Toyota Sienna maintains small edge in U.S. minivan race
|Rick Kranz is product editor for Automotive News.|
- Audi gripes, but Tesla could be en route to niche-brand success
- 2 million extra doors was the best call Daimler made during 'marriage of equals'
- Nissan lures feathered pickup customers with fish, no rebates
- In the Land of Many Buicks, one in particular stood out
- With Mercedes, there's nothing bigger than S-class launch
DETROIT -- November U.S. sales results rolled in today and here are several news nuggets -- updates on a few vehicles I've been tracking this year:
Minivans: The Toyota Sienna continues to hold its sales lead, but its position as minivan king is shrinking. Toyota sold 99,865 Siennas through November, an 882 vehicle lead over the Dodge Caravan. Sienna led the Caravan by 975 vehicles at the end of October. As for the other players, Honda tallied 95,579 Odyssey sales after 11 months, followed by the Chrysler Town & Country, 84,701.
Pony cars: Camaro continues unthreatened. Through November, Chevrolet sold 81,495 Camaros, compared with 65,381 Ford Mustangs and 36,250 Dodge Challengers. Credit the addition of a convertible this year for Camaro's supremacy.
Saab: Although its future remains uncertain, buyers are walking into dealerships. Saab sold 356 vehicles in November. Interestingly, that was only slightly down from 397 vehicles in November 2010. The top seller last month was the 9-5, with 166 sales. Saab has sold 5,340 vehicles this year. Saab reports 2,443vehicles in inventory. Production was halted last spring.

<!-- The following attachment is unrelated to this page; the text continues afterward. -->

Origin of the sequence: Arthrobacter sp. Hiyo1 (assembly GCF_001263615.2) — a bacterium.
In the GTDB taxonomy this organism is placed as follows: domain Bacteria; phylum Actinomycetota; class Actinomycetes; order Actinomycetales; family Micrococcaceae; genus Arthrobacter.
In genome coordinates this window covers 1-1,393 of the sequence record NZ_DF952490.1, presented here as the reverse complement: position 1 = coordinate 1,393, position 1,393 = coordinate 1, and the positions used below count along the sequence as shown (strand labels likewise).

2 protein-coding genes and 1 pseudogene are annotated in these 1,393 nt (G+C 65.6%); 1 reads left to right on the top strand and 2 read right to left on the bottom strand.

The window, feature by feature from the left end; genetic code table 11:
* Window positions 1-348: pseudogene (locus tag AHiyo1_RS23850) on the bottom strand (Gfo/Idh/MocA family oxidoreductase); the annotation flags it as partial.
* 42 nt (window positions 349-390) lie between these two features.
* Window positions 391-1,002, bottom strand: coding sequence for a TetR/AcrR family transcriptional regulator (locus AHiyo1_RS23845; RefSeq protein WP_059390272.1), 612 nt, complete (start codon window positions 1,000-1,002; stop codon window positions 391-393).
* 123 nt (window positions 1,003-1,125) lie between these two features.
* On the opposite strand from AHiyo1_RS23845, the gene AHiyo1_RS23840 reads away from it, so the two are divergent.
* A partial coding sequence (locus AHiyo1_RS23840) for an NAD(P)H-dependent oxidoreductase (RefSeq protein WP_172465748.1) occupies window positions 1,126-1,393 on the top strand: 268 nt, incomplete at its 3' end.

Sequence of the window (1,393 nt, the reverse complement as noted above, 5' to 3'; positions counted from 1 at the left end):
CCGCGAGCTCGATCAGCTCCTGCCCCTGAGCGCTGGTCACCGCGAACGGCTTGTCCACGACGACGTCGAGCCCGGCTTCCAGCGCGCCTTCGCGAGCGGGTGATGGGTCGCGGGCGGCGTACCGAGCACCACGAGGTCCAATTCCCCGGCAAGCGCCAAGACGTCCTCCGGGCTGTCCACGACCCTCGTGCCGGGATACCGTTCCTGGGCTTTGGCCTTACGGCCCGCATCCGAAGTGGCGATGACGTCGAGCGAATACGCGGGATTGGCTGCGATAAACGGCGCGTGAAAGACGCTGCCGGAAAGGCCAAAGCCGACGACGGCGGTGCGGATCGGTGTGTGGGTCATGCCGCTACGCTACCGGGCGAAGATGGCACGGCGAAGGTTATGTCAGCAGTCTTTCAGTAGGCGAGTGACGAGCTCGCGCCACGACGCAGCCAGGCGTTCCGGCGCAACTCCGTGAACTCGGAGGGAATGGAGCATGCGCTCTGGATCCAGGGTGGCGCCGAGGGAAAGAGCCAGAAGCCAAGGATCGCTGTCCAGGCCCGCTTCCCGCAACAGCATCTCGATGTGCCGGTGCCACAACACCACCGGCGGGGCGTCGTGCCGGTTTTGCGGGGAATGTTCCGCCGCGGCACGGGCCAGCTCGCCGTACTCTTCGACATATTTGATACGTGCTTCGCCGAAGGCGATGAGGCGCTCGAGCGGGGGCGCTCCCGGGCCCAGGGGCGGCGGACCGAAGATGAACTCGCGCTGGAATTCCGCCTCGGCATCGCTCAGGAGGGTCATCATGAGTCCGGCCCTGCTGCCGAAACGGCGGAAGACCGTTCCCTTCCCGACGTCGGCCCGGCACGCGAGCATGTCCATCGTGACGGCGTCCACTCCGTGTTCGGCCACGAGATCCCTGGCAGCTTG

Caprice: After much fanfare over the past year or so, the Australian-built Chevrolet Caprice is merely coasting in the slow lane. The dedicated cop car, at least here in the United States, last month posted just 167 sales. Sales this year? 781.
General Motors expected the Caprice to be a popular rear-drive alternative to the Dodge Charger and Ford Crown Victoria.
Captiva Sport: On the plus side for Chevy, the fleet-only Captiva Sport crossover is smoking for now as rental fleets expand their 2012 models. GM sold 2,915 Captiva Sports last month, giving it 5,550 since sales began in October. The vehicle is assembled in Mexico.
The Captiva Sport is marketed to fleets as an alternative to the hot-selling Equinox, which understandably Chevrolet prefers to sell retail. Chevy has racked up 175,079 Equinox sales for the year, a 37.6 percent boost over last year.